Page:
Tuesday, 15 July 2008

Just for the record: the problems of American editors writing headlines for the IHT

Just for the record, and as fairly reported, if not the lead the para of various articles, Sunday's rush assualt on an American forward operating base in Afghanistan killed the following people:

  • 9 American soldiers
  • 17-22 civilians in airsupport missions called in by the Americans less than 1 mile from their base
  • numerous Afghan soldiers and police
  • numerous insurgents

There was also a suicide bombing day that killed 25 people, 20 of them civilians, in southern Afghanistan.

This year may have been "the deadliest for allied troops in Afghanistan since the U.S. intervention in 2001. Casualties for American and allied troops in the last two months have been higher than those in Iraq in the same period."

But equally, "nearly 700 Afghan civilians were killed in the first five months of the year, a marked increase on previous years, United Nations officials have said."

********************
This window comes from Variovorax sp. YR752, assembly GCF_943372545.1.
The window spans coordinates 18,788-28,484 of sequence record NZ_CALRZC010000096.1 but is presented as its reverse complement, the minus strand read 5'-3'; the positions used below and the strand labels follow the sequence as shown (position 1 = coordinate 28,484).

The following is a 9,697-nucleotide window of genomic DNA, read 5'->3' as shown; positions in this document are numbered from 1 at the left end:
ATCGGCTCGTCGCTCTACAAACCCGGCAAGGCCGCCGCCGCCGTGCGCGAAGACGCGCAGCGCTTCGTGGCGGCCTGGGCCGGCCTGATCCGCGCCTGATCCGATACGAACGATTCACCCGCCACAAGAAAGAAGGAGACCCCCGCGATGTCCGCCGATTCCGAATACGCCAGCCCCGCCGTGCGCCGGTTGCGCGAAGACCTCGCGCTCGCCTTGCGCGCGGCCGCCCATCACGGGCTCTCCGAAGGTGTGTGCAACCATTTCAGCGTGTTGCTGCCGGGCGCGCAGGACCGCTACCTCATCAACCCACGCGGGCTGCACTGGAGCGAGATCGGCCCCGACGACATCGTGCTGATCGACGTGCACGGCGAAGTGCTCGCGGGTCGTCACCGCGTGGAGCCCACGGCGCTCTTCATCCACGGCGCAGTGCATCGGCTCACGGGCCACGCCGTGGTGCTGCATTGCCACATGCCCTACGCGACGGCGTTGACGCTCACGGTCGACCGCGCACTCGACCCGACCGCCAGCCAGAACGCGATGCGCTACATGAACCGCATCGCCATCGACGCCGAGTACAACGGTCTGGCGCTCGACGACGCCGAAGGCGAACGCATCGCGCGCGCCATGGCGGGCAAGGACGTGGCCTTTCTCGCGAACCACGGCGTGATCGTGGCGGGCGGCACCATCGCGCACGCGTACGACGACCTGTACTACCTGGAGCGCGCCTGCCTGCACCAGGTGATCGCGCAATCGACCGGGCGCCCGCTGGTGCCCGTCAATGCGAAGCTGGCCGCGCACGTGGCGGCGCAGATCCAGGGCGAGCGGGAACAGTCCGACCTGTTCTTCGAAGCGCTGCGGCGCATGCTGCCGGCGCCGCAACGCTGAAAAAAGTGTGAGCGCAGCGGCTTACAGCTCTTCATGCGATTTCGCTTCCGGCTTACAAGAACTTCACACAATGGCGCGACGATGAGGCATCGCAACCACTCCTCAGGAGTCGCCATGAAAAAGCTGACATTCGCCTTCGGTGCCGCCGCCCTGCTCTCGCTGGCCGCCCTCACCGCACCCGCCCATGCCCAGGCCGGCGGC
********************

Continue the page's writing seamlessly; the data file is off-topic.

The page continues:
Now, if the IHT wants to be a truly global newspaper, the headlines have to change.

Why always this approach?:

9 U.S. soldiers reported killed in Afghanistan

Why not

Up to 22 civilians killed in defence of U.S. base in Afghanistan

Same news, same news reports even: the problem for the IHT needs to be addressed by the subs in Paris writing headlines from a persistently and consistently American perspective.

This has always been a problem for the IHT, but if the NYT has global ambitions it has to harness the respect it has among its potential audience for its reach (see the previous post from www.rue89.com about today's newspaper) with a different prism through which to look when writing headlines.

I'm not advocating anti-Americanism, I am advocating writing headlines for the many potential readers of the IHT for whom the presence of the US soldiers in the base was perhaps the reason it was attacked, and for whom the death of at least double the number of civilians in their defence is of equal importance.

In fact all I am looking for is a little moral equivalency on the value of human life when writing headlines.

(Various sources from IHT:





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